Ho ho hum

ChristmasChestnuts roasting on an open fire, Jack Frost nipping at your nose, Yuletide carols being sung by a choir, and folks dressed up like Eskimos…

Yes, it’s December, and Christmas is coming. But this is Africa. In summer. Which means the guy roasting the chestnuts on an open fire is about to destroy the nature reserve next door, and Jack Frost is a corgi who hates visitors and keeps biting them in the face, and the choir singing the carols is performing for a hall containing just nine pensioners (hiding from Jack Frost) because the other 50million South Africans are in traffic, and the folks dressed up like Eskimos are saying, “Look, I don’t mind wearing the costume and handing out flyers in the mall, but it’s ‘Inuit’, not ‘Eskimo’, OK?” and the store manager is saying, “Whatever, Malcolm X, but if you don’t do it I’ve got a queue of people who are willing to spend their Saturday inside a sweat-bleached Styrofoam head for 10 bucks an hour, so suck it up or hit the road.”

I must confess that I’ve never got the point of Christmas in South Africa. Maybe that’s because I’ve never really understood it anywhere. One of my earliest memories of the day is tinged with both glee and unease. The presents were extraordinary – you just got things for no reason whatsoever – but why were the adults having a birthday party for a dead person they’d never met? It seemed macabre, like baking a cake, putting on party hats, singing Happy Birthday, and then saying, “You know, if he hadn’t been killed 2000 years ago he’d probably have loved this.”

Later, I was taught the symbolism of the day but by then my literal ear was getting in the way. When we sang Away in a Manger, I was spellbound as “the little lord Jesus laid down his sweet head”. Could the baby really remove his own head and bed it down for the night, like placing a volleyball in a nest of straw? Then again, couldn’t gods do whatever they wanted?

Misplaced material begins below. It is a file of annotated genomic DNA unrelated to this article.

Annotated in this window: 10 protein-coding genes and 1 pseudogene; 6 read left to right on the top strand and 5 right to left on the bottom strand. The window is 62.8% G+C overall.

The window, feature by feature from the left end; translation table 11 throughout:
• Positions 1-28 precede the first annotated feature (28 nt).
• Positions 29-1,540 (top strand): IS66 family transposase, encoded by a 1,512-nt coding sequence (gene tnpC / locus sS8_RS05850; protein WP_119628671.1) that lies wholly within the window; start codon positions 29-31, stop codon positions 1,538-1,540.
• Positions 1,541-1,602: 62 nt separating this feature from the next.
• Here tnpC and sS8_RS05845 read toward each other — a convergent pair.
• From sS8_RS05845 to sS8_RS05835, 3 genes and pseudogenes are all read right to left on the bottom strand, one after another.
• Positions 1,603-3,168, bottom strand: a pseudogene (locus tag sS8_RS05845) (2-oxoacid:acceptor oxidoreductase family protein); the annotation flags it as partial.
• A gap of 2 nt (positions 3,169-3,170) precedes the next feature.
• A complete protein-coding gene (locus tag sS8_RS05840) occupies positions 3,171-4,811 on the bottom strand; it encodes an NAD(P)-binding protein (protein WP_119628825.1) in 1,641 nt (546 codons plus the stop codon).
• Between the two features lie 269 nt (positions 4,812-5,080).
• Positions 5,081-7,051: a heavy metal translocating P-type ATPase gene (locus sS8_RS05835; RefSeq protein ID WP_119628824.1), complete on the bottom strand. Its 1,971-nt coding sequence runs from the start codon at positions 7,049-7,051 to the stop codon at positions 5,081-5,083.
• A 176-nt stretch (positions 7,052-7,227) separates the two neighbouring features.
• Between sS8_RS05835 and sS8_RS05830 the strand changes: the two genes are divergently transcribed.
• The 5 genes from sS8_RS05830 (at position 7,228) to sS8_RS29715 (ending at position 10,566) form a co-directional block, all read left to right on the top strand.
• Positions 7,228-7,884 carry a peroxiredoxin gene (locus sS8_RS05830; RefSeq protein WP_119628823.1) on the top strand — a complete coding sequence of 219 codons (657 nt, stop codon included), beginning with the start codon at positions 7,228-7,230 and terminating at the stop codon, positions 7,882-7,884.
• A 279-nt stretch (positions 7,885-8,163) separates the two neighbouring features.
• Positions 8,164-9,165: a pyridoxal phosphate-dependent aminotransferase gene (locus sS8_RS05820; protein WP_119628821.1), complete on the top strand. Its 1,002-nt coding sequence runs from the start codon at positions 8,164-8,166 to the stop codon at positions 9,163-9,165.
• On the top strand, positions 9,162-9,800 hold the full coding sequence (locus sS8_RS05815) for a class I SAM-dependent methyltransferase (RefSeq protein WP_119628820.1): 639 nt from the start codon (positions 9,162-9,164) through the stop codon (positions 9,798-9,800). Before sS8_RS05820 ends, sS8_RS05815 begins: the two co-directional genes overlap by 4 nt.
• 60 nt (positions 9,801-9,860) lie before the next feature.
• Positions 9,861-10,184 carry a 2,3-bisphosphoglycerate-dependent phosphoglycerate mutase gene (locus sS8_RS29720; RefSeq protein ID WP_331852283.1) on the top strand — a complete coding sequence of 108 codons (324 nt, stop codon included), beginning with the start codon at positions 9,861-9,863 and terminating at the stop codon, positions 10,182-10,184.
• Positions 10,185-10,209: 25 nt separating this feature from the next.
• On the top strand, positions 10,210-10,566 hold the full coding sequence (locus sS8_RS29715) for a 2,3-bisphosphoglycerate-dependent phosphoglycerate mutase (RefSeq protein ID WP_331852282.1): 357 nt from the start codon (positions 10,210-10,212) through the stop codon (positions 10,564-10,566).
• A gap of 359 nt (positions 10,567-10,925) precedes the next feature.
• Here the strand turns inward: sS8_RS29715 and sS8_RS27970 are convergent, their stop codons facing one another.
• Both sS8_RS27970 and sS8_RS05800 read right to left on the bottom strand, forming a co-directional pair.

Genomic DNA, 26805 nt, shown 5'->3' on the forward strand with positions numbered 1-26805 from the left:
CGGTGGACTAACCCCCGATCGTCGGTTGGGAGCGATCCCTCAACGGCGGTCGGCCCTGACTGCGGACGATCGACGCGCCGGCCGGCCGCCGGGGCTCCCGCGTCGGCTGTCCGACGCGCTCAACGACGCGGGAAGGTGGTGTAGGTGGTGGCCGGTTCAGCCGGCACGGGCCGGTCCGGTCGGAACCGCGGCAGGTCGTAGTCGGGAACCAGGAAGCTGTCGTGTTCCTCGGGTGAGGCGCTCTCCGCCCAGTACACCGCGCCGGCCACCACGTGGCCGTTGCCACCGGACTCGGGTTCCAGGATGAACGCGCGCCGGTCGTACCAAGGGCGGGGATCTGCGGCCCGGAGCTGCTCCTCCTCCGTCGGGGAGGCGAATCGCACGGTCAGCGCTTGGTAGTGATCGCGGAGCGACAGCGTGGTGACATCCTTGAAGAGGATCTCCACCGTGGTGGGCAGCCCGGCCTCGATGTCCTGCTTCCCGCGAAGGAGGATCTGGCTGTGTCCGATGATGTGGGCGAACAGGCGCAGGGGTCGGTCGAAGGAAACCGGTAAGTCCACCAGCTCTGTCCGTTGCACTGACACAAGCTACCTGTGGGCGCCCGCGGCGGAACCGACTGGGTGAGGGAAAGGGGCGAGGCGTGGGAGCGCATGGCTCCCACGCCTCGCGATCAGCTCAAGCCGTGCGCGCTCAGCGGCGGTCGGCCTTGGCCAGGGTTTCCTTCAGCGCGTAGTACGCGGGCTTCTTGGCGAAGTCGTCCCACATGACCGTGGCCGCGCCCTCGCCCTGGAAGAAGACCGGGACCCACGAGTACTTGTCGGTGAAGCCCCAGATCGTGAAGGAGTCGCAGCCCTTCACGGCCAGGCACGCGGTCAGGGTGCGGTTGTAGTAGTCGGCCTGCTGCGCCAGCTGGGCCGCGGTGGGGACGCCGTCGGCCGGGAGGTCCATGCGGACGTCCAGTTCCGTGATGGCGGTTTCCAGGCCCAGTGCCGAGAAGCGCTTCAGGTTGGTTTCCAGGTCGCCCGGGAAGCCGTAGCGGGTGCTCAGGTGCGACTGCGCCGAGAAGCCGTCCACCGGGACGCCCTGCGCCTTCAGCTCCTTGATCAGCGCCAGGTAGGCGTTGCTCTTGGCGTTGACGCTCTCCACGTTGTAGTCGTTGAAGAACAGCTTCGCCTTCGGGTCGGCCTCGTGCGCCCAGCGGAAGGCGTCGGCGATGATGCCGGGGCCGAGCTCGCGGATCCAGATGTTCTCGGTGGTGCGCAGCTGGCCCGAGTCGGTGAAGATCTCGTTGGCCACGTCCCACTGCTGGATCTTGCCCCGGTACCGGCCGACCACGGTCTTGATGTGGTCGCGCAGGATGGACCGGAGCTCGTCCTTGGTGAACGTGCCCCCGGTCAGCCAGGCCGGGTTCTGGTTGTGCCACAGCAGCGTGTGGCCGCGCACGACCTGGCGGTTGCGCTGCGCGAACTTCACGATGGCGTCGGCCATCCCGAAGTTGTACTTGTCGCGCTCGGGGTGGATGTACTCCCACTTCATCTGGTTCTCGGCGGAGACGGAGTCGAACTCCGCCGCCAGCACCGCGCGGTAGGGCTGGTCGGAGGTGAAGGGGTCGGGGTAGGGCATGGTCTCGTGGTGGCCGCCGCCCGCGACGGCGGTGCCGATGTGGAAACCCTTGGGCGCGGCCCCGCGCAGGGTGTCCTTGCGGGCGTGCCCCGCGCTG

Just as confusing was the Rownyon Virgin in Silent Night. All was calm, all was bright. That part made sense. But then: “Rownyon Virgin, mother and child.” Why were mother and child being visited by an abstinent lady from Rownyon? And where was Rownyon? It sounded faintly British and yet it clearly had to be within donkey-range of Bethlehem.

I assumed that Mer was something sordid. Like essence of mer-person

Surrealism haunted the wings of the nativity plays. Why would the wise men bring gold, Frankenstein and Mer? What was Mer? And why was it spelled “myrrh”, which, obviously, a sensible person would pronounce as “mire-gghh”? When I asked adults what it was, they hurried through their explanations with the same shifty-eyed, ask-your-mother haste they usually used when hiding horrible truths from me, so I assumed that Mer was something sordid. Like essence of mer-person, acquired by harpooning a mermaid and her merman as they frolicked in the briny, pushing them through rollers on the pulping deck of a mer-trawler, and tapping off the priceless Mer that oozed out of their herring-like remains.

I’ve outgrown most of this, but I still don’t understand why we do a northern European Christmas in Africa. Do we hate Jesus that much? Because why else would we subject ourselves and those we love to a ritual that ends with everyone vowing never to do it ever again and determined to sever all ties with family forever?

But still it goes on. We buy things we don’t particularly like for people we don’t really know, and gather around a table where meat sweats fat and where disconsolate flies commit suicide in half-empty bottles of tepid sparkling wine. We set fire to the pudding because more fire is exactly what we need when it’s 40 degrees outside, as the toe-jam aroma of soft cheese mingles with the umami tang of the sweat that’s pouring down everyone’s back.

Then again, maybe I’m just grinchy because I’ve just reached Peak Ho Ho Ho.

I’m not a religious person but even a heathen has his limits when he sees humanity’s loveliest ideals co-opted and made cynical by advertisers; when hope, empathy, kindness, gentleness and the possibility of rebirth are bought by pimps and used to sell televisions plastered with Kardashian buttocks. Militant atheists say religion is insane but for me true insanity is a plastic, nylon-bearded creature riding a neon-lit animatronic reindeer, ordering me to buy rubbish to celebrate the birth of a carpenter who preached simplicity.

So how would the carpenter have celebrated his birthday? Well for starters he would have known how to entertain in the heat: a tent, loose-fitting robes, a meal of flatbread and humus, washed down with tea. And presents? Perhaps nothing more than a conversation with friends. At least that’s what I’m hoping for.


First published in The Times and Rand Daily Mail.

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